The Mondi Group exports roughly 75 percent of total sales to the United States, Canada, the U.K., the Netherlands, Switzerland, Austria, Belgium and Austria. The Far East accounts for only about 7 percent of the Group’s business, but Barbier says Asia will play a more dominant role in the future. To keep export sales strong and growing, the company is paying more attention to the particularities of local markets. Von Rehbinder explained that the company might offer an apparel group in lighter fabrics for warm climate markets. The company is also looking at how to do different cuts for the Far East. The U.S. market represents roughly 25 percent of total exports, a share that the company hopes will grow. “We have a very aggressive growth plan for 1995, and we expect to post double-digit sales increases,” said Andruskevich. “Our goal is to be the leading resource of ladies’ bridge apparel.” Currently, there are 48 Mondi stores, and 12 outlet stores operating in the U.S., which account for roughly 85 percent of Mondi’s American sales of about $45 million. The group also wholesales to about 175 accounts in the U.S., mainly to specialty and department stores. Wholesaling, however, “will be the fastest growing area for Mondi in the future,” Andruskevich said. While he would not disclose the stores he is currently negotiating with, he said that a store like Dillard’s, a current client, is “the best example” of the kind of account he wants to target.
On top of adjusting its fashion collections, Mondi has also set about changing the look of its freestanding stores, which number about 200 worldwide and generate 25 to 30 percent of the group’s sales. The new Mondi store concept debuted last September with a new three-level shop in the Grunwald area of Munich which showcases all of the Mondi Group lines. A flexible furniture system of stained maple is arranged in open cases on a light beechwood parquet floor. There’s a living room-like setting in the back for the friends or husbands of shoppers.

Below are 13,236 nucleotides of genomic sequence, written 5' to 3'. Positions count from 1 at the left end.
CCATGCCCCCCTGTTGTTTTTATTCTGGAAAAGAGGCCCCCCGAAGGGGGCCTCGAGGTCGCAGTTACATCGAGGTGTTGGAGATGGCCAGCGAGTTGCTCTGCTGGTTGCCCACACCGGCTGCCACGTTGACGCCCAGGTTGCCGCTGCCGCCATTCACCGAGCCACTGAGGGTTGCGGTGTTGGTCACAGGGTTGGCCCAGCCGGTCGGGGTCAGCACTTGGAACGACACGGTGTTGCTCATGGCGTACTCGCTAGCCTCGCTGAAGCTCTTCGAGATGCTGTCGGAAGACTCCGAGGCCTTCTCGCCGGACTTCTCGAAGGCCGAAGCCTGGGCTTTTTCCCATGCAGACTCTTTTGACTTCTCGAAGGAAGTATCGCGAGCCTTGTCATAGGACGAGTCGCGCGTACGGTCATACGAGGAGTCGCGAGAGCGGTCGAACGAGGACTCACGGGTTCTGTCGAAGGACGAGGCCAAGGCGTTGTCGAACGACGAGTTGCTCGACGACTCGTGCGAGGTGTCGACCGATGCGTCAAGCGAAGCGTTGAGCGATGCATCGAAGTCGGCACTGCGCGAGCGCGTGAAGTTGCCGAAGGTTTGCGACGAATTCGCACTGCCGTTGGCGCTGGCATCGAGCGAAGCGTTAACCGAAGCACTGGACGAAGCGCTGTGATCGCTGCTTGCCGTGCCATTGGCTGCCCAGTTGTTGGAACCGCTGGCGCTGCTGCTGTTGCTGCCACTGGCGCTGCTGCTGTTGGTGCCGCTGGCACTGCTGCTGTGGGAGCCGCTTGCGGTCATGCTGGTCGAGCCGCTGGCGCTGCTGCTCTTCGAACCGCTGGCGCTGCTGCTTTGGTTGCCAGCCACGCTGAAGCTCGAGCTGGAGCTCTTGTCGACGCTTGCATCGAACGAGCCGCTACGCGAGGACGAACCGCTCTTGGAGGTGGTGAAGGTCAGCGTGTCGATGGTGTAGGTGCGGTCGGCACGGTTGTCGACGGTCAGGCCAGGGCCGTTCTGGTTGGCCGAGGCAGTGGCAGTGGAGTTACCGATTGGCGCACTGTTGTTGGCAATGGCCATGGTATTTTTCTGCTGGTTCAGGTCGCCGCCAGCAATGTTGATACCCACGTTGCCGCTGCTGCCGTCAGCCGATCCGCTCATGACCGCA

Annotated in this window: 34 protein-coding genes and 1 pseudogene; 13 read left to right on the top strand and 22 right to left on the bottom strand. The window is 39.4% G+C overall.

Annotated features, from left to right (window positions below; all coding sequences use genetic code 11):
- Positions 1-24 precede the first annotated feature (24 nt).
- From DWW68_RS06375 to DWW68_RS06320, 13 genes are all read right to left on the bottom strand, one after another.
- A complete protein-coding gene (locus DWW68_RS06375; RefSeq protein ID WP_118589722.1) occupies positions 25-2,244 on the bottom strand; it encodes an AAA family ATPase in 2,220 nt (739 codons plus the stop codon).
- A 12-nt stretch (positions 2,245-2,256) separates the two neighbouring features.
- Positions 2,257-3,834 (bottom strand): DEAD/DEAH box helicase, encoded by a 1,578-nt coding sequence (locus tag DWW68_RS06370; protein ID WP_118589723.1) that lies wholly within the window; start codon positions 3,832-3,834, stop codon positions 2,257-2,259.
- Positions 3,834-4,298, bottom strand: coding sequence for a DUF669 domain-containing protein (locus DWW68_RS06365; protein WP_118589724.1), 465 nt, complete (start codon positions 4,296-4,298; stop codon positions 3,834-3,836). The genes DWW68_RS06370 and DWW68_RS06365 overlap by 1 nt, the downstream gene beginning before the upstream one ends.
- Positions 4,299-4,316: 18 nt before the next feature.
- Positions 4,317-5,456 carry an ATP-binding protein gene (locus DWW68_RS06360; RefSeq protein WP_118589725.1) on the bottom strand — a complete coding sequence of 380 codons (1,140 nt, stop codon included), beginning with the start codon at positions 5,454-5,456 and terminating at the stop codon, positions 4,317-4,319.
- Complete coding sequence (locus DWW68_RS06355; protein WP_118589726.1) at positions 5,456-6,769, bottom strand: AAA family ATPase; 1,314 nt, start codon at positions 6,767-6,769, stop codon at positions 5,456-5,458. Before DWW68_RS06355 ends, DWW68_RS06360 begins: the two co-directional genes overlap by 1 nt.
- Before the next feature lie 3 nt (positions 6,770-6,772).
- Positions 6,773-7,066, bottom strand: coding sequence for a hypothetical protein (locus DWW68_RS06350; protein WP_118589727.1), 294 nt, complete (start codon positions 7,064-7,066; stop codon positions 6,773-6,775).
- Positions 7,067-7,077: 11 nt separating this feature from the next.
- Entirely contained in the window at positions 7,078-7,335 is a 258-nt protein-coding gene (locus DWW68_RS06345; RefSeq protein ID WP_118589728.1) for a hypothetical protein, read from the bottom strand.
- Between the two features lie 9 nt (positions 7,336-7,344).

Barbier said five more stores are planned for Germany’s larger cities by the year 2000. Only large, or multilevel stores will carry all of the groups’ labels. Otherwise, they will remain strictly Mondi stores.
In the U.S., Mondi of America is embarking on its own retail strategy based on three kinds of stores: a flagship for major cities that could carry three to five of the group’s collections; mid-size stores that will sell two to three lines, and tiny stores that will likely carry only Mondi. The new look will be unveiled at the new Woodfield, Ill., and White Plains, N.Y., stores, slated to open in March.
Other stores scheduled to get the facelift include those in Short Hills, N.J.; Boca Raton and Palm Beach Gardens, Fla., and Atlanta. Andruskevich said that while these stores will sell the Mondi line, the company is studying which stores might retail other collections in the group beginning next fall. Currently some stores sell Braun and Portara alongside Mondi.
“I would like to see our segment of the industry improve,” said Andruskevich. “Designer and luxury are doing well, but bridge is tough. Fortunately, we’re outperforming the market. Sales are up, margins are up and our expenses have been controlled.”